Last Updated on August 28, 2018

How to Communicate Effectively in Your Daily Life in 3 Simple Steps

How to Communicate Effectively in Your Daily Life in 3 Simple Steps

Talk is cheap. This saying is a tired cliche, but it’s true. Communication, on the other hand, is a hot commodity. And effective communication is just one of those things that’s “priceless” in life.

The whole point of communication is to help the person on the other side of the conversation understand just what it is you’re trying to tell them, and vice versa.

So just how do you go about learning to get your point across with optimal comprehension and minimal confusion? Here are three effective ways on how to communicate effectively with co-workers, spouses and even your children:

1. Try to use “I” statements

The best way to speak your truth effectively on a regular basis, however, is to use “I” statements. When you keep the focus of the situation on what you’re experiencing – seeing, hearing, feeling and the why behind it – people are more open to seeing things from your perspective and often offer up their own explanations as well.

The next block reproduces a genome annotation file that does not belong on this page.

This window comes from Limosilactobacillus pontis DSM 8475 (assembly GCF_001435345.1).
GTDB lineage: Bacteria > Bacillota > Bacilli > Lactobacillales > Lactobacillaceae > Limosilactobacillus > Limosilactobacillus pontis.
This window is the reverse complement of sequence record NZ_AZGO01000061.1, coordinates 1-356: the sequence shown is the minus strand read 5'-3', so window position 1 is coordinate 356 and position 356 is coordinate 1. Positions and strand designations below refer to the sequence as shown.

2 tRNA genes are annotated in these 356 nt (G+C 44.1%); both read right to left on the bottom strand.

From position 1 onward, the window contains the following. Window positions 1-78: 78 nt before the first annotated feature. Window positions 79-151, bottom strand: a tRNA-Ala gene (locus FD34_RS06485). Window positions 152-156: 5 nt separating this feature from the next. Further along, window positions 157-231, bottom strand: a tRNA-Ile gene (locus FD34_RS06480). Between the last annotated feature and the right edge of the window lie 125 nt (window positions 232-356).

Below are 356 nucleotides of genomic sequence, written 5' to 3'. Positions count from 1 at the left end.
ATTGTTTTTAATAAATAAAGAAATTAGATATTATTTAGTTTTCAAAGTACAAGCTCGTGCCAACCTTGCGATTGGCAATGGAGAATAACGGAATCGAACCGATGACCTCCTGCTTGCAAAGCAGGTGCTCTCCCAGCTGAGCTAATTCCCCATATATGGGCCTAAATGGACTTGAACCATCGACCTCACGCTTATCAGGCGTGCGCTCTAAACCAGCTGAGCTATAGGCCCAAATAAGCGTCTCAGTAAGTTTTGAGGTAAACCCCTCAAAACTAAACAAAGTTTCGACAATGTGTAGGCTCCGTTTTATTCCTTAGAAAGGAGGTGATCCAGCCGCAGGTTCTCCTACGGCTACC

Being able to see things from the other person’s vantage point effectively reduces the risk of misunderstandings and potential arguments.

Mark Twain once said,

“Always tell the truth. That way you’ll never have to remember what you said.”

For many of us, that quote is nothing shy of brilliant as we have countless other things running through our minds at any given moment.


2. Ask open-ended questions

Think about the quote:

“There are no stupid questions, only stupid people.”

There may in fact be no stupid questions, but some questions are more effective for getting what you want than others.

For instance, say you have a teenage daughter. One day your teen comes home from school, and you ask her how her day was. She replies with a terse “Uh, horrible,” and stalks off to her room. Your mistake, in this example, is asking close-ended questions–that is, questions that can be answered with one word.


Open-ended questions require more than one-word answers and allow you to keep the conversation going with more open-ended questions. Next time try asking something like “So what did you talk about in history class today?”

Try this kind of communication when your children are upset as well. Use open lines of communication by letting them know you see they’re upset and you’re there for them when they are ready to talk. Then, actually listen. You can also use “I” statements to help them grasp that you’re actually trying to hear what they’re saying.